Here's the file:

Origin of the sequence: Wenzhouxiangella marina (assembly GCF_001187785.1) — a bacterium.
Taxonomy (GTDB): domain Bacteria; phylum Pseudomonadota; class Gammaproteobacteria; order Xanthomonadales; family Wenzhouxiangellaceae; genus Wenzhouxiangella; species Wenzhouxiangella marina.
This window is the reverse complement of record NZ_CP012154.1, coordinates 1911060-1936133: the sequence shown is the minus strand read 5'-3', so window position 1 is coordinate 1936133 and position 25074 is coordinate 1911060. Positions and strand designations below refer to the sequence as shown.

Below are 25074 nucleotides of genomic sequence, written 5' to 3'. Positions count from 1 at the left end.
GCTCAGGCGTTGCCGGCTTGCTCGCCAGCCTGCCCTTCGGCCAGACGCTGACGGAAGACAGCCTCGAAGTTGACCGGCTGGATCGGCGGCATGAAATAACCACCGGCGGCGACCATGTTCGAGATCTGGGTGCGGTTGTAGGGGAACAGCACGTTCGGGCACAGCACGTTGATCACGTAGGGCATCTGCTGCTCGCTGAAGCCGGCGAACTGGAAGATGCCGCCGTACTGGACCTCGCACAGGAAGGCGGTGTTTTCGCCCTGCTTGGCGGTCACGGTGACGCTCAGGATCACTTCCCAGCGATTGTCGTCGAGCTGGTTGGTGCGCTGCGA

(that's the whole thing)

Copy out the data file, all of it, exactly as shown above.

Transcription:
Origin of the sequence: Wenzhouxiangella marina (assembly GCF_001187785.1) — a bacterium.
Taxonomy (GTDB): domain Bacteria; phylum Pseudomonadota; class Gammaproteobacteria; order Xanthomonadales; family Wenzhouxiangellaceae; genus Wenzhouxiangella; species Wenzhouxiangella marina.
This window is the reverse complement of record NZ_CP012154.1, coordinates 1911060-1936133: the sequence shown is the minus strand read 5'-3', so window position 1 is coordinate 1936133 and position 25074 is coordinate 1911060. Positions and strand designations below refer to the sequence as shown.

Below are 25074 nucleotides of genomic sequence, written 5' to 3'. Positions count from 1 at the left end.
GCTCAGGCGTTGCCGGCTTGCTCGCCAGCCTGCCCTTCGGCCAGACGCTGACGGAAGACAGCCTCGAAGTTGACCGGCTGGATCGGCGGCATGAAATAACCACCGGCGGCGACCATGTTCGAGATCTGGGTGCGGTTGTAGGGGAACAGCACGTTCGGGCACAGCACGTTGATCACGTAGGGCATCTGCTGCTCGCTGAAGCCGGCGAACTGGAAGATGCCGCCGTACTGGACCTCGCACAGGAAGGCGGTGTTTTCGCCCTGCTTGGCGGTCACGGTGACGCTCAGGATCACTTCCCAGCGATTGTCGTCGAGCTGGTTGGTGCGCTGCGA